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Monday, November 15, 2010

Helping the blind see

German researchers have developed and tested a retinal implant that allows blind people to see shapes and objects. This breakthrough may allow blind people to have a much greater degree of independence.

The device was tested on three individuals suffering from retinitis pigmentosa, a degenerative genetic eye disorder. The light receptors of patients afflicted with this disease eventually cease to function, resulting in incurable blindness. The scientists got the idea of implanting artificial light receptors beneath the patients’ retinas. In this way, the device could use the natural, undamaged image processing capabilities of the eye, rather than rely on external cameras and processors, as is the case for implants that lie outside the retina.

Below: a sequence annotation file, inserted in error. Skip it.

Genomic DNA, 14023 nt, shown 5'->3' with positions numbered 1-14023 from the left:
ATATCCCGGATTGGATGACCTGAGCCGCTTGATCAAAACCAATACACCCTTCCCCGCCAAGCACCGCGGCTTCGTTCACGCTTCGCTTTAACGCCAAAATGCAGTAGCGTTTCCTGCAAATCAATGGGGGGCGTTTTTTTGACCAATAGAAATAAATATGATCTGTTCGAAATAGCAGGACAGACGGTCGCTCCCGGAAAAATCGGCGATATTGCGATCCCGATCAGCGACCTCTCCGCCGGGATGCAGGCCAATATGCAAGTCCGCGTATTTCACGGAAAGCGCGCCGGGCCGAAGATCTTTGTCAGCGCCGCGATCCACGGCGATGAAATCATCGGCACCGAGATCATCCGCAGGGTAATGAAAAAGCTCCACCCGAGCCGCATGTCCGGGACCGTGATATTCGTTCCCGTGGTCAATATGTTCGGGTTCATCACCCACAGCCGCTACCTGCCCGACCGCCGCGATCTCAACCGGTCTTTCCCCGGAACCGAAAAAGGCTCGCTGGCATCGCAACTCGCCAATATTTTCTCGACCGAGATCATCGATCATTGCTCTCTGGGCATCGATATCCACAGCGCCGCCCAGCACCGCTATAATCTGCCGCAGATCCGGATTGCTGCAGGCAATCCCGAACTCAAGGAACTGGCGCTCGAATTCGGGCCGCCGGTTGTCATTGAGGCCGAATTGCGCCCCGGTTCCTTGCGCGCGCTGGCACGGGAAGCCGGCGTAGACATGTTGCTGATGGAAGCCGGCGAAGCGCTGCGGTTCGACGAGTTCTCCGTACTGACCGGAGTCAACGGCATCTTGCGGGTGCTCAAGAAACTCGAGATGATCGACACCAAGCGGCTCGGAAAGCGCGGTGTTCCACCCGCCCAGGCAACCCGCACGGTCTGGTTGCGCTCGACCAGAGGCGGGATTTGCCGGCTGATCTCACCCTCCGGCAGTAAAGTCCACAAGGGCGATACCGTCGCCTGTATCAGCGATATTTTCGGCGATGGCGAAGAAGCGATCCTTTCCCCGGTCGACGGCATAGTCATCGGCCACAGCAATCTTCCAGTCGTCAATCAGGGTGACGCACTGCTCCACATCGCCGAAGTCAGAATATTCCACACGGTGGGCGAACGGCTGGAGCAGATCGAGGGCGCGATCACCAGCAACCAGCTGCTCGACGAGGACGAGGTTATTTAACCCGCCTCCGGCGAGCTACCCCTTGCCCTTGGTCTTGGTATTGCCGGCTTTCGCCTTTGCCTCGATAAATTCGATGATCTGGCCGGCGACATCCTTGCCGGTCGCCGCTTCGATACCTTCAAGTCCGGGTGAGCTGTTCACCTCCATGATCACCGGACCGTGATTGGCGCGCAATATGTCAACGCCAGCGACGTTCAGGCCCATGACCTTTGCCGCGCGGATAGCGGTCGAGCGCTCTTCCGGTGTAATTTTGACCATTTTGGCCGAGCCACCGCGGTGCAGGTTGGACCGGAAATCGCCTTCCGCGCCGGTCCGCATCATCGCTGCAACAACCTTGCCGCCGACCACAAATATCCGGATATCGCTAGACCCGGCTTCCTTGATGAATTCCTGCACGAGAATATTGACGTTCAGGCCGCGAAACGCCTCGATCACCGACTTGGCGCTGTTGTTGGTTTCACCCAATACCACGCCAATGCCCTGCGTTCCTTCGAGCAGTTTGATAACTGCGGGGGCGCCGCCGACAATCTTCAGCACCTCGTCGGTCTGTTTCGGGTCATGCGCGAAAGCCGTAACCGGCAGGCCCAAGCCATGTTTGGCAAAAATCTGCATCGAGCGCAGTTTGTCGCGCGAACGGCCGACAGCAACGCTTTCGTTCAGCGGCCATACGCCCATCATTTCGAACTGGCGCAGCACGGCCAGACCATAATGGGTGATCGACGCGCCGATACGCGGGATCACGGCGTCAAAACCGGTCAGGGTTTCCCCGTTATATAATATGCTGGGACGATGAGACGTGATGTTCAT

Functional scheme of subretinal implants.

Credit: © Retina Implant AG.

Thus far, the device has exceeded expectations. One volunteer was able to identify objects on a table, read a clock and differentiate between shades of gray.